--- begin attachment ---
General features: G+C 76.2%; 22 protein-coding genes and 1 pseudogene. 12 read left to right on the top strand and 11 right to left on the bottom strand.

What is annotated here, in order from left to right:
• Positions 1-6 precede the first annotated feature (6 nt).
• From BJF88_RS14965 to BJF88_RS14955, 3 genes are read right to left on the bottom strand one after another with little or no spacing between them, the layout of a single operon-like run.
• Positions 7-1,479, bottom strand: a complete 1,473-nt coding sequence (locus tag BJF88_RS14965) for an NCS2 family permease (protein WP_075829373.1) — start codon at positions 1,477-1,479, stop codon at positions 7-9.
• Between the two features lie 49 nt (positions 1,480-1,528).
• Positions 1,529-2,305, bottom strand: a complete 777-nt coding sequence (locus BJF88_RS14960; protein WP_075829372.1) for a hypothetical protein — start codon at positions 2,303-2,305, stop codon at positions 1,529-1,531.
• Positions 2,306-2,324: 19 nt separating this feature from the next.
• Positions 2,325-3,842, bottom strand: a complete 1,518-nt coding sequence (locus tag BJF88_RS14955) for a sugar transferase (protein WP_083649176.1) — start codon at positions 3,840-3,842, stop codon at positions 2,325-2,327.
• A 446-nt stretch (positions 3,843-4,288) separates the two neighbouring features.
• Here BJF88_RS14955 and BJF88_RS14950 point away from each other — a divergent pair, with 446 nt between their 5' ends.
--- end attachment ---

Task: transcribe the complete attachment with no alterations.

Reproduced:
General features: G+C 76.2%; 22 protein-coding genes and 1 pseudogene. 12 read left to right on the top strand and 11 right to left on the bottom strand.

What is annotated here, in order from left to right:
• Positions 1-6 precede the first annotated feature (6 nt).
• From BJF88_RS14965 to BJF88_RS14955, 3 genes are read right to left on the bottom strand one after another with little or no spacing between them, the layout of a single operon-like run.
• Positions 7-1,479, bottom strand: a complete 1,473-nt coding sequence (locus tag BJF88_RS14965) for an NCS2 family permease (protein WP_075829373.1) — start codon at positions 1,477-1,479, stop codon at positions 7-9.
• Between the two features lie 49 nt (positions 1,480-1,528).
• Positions 1,529-2,305, bottom strand: a complete 777-nt coding sequence (locus BJF88_RS14960; protein WP_075829372.1) for a hypothetical protein — start codon at positions 2,303-2,305, stop codon at positions 1,529-1,531.
• Positions 2,306-2,324: 19 nt separating this feature from the next.
• Positions 2,325-3,842, bottom strand: a complete 1,518-nt coding sequence (locus tag BJF88_RS14955) for a sugar transferase (protein WP_083649176.1) — start codon at positions 3,840-3,842, stop codon at positions 2,325-2,327.
• A 446-nt stretch (positions 3,843-4,288) separates the two neighbouring features.
• Here BJF88_RS14955 and BJF88_RS14950 point away from each other — a divergent pair, with 446 nt between their 5' ends.